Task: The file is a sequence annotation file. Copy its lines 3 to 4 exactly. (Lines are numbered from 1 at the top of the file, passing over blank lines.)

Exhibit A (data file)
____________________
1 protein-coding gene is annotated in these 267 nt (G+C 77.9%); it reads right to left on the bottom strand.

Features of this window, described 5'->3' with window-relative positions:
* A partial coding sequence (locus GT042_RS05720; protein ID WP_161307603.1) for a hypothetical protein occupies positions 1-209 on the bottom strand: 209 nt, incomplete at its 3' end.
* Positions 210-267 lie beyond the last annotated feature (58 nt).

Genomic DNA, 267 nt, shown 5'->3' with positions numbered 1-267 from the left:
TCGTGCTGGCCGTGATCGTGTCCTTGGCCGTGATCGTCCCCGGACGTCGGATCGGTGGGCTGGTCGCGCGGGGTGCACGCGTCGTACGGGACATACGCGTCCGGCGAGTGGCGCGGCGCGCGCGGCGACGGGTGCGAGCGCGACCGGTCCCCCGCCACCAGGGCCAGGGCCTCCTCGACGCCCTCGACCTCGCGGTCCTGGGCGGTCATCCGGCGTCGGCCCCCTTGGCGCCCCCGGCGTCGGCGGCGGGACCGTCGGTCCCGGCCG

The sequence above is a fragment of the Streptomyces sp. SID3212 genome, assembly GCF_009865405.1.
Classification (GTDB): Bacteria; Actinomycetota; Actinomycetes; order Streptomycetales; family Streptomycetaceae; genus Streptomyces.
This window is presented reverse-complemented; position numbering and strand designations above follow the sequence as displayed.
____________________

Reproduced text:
* A partial coding sequence (locus GT042_RS05720; protein ID WP_161307603.1) for a hypothetical protein occupies positions 1-209 on the bottom strand: 209 nt, incomplete at its 3' end.
* Positions 210-267 lie beyond the last annotated feature (58 nt).